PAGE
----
His hometown Seattle Seahawks drafted Huard in the third round of the 1999 NFL draft, and he spent six seasons in the NFL with both the Seahawks and the Indianapolis Colts. (CHBCenter, 23014)
 

Damon Huard - mugDamon Huard took his quarterbacking skills from Puyallup High School to the University of Washington and eventually to 12 seasons in the NFL. In 2010 he took his football insight, including two Super Bowl rings, to the KOMO radio booth adding color commentary alongside long-time Husky voice Bob Rondeau.
Huard was a three-year starter for the Huskies. He went on to play 12 seasons in the NFL with Miami, New England and Kansas City. With the Patriots, he won two Super Bowl rings as a backup to Tom Brady.
In addition to his radio duties, he has also acted as the UW football program’s chief administrative officer focusing on player development and professional growth and he has been a fundraiser for the football program and university.
Damon and brother Brock became the first brothers to start at quarterback in the NFL on the same weekend – Nov. 26, 2000. Damon started for the Miami Dolphins against the Indianapolis Colts while Brock started for the Seahawks against the Denver Broncos. (CHBCenter, 2014)

 

Bowman, Ed 1Ed Bowman enjoyed a 25-year sports broadcasting career in Tacoma, calling action ranging from Cammarano Brothers-Double Cola Little League Caravan baseball all the way through high school, college and professional sports.
Bowman’s broadcasting career got its start in 1955 while he was a student at College of Puget Sound. “Clay Huntington gave me the opportunity to do radio play-by-play of six or seven games at the Washington State High School Class B Basketball Tournament at the College of Puget Sound Fieldhouse,” Bowman recalled. For the next 25 years until he moved out of the Puget Sound area, Bowman did radio and television broadcasts of hundreds of sports at all levels.
Bowman worked with long-time Tacoma Cubs play-by-play man Don Hill on the broadcasts of the team’s run to the 1969 Pacific Coast League championship. Bowman also handled public address and public relations duties for the Cubs, in addition to writing game stories for Associated Press and United Press International.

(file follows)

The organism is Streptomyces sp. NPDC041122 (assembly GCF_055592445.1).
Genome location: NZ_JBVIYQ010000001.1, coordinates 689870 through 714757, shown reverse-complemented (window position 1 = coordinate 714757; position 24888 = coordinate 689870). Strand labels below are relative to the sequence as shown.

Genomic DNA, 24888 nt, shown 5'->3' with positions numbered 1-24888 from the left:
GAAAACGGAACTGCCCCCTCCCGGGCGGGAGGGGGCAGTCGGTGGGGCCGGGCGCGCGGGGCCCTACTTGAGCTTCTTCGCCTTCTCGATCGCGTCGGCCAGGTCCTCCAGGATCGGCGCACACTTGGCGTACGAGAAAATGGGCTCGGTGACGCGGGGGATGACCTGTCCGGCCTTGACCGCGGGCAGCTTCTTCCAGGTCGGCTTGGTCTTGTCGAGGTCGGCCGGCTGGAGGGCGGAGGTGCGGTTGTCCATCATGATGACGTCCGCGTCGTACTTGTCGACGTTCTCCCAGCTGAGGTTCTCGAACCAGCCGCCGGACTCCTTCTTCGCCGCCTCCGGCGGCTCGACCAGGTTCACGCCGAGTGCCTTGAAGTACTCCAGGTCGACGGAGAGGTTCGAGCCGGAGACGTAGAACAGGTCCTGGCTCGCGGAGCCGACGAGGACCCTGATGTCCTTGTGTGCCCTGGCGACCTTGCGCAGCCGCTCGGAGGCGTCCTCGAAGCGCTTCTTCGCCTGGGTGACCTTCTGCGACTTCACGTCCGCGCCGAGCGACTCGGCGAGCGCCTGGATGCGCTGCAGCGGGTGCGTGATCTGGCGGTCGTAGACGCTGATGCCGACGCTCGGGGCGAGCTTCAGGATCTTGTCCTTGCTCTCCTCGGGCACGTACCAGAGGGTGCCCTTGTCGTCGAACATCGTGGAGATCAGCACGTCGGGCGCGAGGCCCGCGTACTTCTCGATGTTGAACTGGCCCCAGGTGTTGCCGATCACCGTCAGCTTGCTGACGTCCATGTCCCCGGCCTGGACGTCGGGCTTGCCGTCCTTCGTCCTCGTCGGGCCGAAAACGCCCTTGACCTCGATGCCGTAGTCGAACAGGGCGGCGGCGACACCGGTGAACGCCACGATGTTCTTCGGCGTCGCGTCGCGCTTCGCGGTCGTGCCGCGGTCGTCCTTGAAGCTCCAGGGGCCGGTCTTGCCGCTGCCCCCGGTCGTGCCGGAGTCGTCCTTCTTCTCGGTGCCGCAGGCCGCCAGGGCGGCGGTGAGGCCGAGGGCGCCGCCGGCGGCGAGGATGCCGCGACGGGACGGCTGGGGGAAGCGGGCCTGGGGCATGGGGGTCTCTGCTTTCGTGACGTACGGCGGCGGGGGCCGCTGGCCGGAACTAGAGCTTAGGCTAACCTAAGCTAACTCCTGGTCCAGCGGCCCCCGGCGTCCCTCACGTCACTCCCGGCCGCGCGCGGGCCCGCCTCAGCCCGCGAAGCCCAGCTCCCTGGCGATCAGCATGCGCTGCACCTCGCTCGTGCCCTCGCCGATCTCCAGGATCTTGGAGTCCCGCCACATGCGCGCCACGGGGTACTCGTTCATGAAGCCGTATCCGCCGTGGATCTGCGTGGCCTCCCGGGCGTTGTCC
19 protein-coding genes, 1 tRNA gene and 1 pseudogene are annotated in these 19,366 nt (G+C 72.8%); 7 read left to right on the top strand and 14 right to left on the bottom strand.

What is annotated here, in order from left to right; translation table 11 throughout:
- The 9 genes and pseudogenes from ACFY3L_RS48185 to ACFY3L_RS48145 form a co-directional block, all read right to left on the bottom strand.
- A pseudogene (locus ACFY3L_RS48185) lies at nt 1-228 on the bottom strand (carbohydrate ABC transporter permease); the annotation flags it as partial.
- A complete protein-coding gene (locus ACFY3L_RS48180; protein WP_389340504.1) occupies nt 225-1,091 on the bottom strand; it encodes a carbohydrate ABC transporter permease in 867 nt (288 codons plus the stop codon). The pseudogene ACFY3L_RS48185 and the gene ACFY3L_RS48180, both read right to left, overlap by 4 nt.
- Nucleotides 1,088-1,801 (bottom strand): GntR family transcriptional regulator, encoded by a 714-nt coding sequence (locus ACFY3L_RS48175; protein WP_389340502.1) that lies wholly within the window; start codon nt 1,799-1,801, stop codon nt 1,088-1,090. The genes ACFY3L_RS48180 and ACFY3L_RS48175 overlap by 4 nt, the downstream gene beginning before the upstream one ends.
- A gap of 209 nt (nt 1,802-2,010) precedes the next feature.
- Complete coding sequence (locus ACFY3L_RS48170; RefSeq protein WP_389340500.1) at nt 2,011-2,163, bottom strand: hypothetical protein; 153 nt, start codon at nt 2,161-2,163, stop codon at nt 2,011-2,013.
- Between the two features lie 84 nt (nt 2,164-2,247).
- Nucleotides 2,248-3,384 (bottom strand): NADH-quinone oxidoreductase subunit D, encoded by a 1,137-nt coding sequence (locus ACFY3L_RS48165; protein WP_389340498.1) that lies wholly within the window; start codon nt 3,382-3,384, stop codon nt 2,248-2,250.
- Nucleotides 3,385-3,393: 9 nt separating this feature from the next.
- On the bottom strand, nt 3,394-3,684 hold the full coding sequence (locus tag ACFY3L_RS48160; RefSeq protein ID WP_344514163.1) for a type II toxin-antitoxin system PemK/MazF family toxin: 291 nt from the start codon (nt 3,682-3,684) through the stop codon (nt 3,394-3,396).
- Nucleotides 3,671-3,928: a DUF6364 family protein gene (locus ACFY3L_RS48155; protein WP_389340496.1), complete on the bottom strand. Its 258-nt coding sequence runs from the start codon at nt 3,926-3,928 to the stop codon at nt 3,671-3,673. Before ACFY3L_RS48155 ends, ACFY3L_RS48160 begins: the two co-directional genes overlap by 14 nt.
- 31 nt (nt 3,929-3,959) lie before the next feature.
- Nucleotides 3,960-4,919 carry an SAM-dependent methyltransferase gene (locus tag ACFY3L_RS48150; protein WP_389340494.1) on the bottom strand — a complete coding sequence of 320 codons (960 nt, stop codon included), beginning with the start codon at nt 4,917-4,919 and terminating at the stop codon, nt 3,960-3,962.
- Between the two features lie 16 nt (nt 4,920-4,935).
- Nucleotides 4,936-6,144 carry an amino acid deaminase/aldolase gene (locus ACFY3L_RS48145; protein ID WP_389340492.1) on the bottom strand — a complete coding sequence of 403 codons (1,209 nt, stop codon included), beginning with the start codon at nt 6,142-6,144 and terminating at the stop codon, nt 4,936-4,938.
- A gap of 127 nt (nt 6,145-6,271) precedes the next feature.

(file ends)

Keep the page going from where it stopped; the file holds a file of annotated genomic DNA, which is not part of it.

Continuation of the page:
When Hill took a group of Tigers boosters to Honolulu for games against the Hawaii Islanders, Bowman slid into Hill’s chair doing local re-creations of those games based off of wire reports. “I remember signing off the air at 2 or 3 a.m. on those re-created live broadcasts from Honolulu,” Bowman said.
Frequently Bowman worked alongside Doug McArthur calling the action as the Loggers and college and high school football, baseball and basketball games — along with some swim meets.
Bowman’s broadcast career ended in 1980 when he moved to the San Francisco Bay area where he became an executive in international transportation, trade development and marketing. (CHBCenter, 2014)

 

headshotjerryhowarthJerry Howarth’s time in the South Puget Sound region was short but vital to a sportscasting career that made him a tenured radio voice for Major League Baseball.
Howarth began his broadcast career in 1974 with The Tacoma Twins of the Pacific Coast League on KTNT. He added University of Puget Sound baseball and football. Howarth moved to Salt Lake City to take on play-by-play for the Pacific Coast League’s Gulls in 1976. He followed that with a double-duty stint, assistant general manager and play-by-play broadcaster for the Salt Lake City Prospectors in the Western Basketball Association. That led to the Utah Jazz and eventually a full time position with the Toronto Blue Jays in 1982. Howarth has done play-by-play for the Toronto Blue Jays for more than 30 years.
Howarth’s signature home run call, “Up! Up! Up! And there (s)he goes!” (CHBCenter, 2014)

 

Dick Nichols – South Sound Sports

[Thanks to Dawn Chastain for tipping us off to this article at the TURSTON TALK website http://www.thurstontalk.com/2014/09/06/dick-nichols-voice-south-sound-50-years/ ]

Nichols’ first full-time radio job was in Moses Lake with KSEM in 1958. A year later, Nichols, missing the South Sound, hooked up with Centralia’s KELA, doing news and sports there for three years. In 1962, he became the assistant sports editor at The Olympian newspaper and two years later hooked up with KGY for the first time to announce games.

In 1966, Nichols made another career change when he was hired to perform public relations duties for Alcoa and moved to Vancouver. Missing Olympia, Nichols moved back to the area two years later to work for The Evergreen State College. Jobs with Tumwater School District and Puget Power followed and he was elected for two terms as county commissioner in the 1990s.

“I must have had a low boredom threshold or something,” Nichols said with a chuckle about his career.

The jobs changed. But Nichols’ love for radio broadcasting never faded. In 1969, KGY and Nichols hooked up again and that lasted until 2012, when the Voice of the South Sound made his final signoff.